Somewhere in the depths of Silicon Valley—not far from Sand Hill Road—there’s a Monday morning mastermind group of tech CEOs who practice poor corporate behavior.

The sessions are led by a well known executive coach, who facilitates the discussion as each CEO updates their colleagues on their most recent conquests.

“We exclusively hire Stanford MBAs now,” one CEO boasts.

“We reduced churn by requiring a phone call to cancel your subscription,” another quips. “We saved so much last month, I bought my daughter a new Tesla Roadster with the profits. She’s only 11 now, but I wanted to keep the value of my Tesla shares moving in the right direction.


Towards the end of the session, the room suddenly quiets for a familiar ritual. The CEOs shift in their chairs, glancing quickly at their iPhones in the discomfort of the silence.

“It’s time to be vulnerable,” the executive coach hushes, his voice barely above a whisper. “It’s OK, you’re amongst peers now—you’re all massive successes in your own right. What are we not feeling so good about lately?”

A brave CEO steps up.

“I’m really getting some severe criticism on Twitter,” the brave soul says. “Cancel culture, man! The haters are saying our business stands for nothing but profits.”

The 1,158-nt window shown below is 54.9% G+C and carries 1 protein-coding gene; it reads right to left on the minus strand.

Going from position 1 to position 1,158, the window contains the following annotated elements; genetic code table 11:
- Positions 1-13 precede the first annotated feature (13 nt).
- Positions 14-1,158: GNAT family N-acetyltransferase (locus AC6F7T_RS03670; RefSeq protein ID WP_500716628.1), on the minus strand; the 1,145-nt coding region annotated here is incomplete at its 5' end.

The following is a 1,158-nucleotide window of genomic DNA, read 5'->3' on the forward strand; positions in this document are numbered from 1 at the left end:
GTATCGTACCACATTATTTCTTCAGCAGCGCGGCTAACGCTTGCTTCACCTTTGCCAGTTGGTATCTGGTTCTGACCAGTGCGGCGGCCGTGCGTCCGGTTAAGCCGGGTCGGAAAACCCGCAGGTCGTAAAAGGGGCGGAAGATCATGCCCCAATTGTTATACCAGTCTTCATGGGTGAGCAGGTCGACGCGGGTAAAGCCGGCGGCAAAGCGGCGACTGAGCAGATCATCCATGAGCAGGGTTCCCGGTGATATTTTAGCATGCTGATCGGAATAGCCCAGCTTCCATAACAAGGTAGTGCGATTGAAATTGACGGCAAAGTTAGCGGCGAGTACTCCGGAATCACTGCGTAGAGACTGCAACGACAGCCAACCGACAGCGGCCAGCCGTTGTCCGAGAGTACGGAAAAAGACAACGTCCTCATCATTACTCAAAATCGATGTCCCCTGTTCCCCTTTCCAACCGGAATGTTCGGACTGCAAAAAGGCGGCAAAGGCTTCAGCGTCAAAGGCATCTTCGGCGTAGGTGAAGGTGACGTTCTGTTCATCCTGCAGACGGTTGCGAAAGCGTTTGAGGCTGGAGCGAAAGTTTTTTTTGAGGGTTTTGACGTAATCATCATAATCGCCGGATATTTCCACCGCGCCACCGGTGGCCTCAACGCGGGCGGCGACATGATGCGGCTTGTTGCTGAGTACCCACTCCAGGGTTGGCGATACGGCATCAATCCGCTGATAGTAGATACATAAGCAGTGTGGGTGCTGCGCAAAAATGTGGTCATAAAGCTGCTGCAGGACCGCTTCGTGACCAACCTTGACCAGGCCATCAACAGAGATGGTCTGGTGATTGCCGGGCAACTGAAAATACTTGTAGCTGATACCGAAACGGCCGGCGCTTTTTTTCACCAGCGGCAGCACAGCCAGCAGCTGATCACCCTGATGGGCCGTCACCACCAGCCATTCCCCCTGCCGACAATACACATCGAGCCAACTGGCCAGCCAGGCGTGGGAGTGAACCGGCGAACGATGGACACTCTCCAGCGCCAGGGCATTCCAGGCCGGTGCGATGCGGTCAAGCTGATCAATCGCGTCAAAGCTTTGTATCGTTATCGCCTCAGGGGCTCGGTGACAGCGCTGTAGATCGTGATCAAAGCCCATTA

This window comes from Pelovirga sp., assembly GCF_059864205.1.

“Well your pretty damned good at making those!” boasts one of the other CEOs.


The CEOs quiet down, snickering knowingly at one another, as the executive coach’s eyes come alive. He steps towards the brave CEO… in this moment he knows exactly what to do.

Taking the padding of the CEO’s hands gently between his forefingers and thumbs, he looks him dead in the eye.

“Don’t let the haters get you down, Brian. They’re just jealous of your financial success!”

Relief quickly washes over Brian’s face, as the other CEOs nod knowingly at one another.

“That must be it. All criticism comes from envy.”

Pleased with themselves for another week, the CEOs forget to discard of their half drank oat milk lattes as they disappear out into the fog of another Monday morning…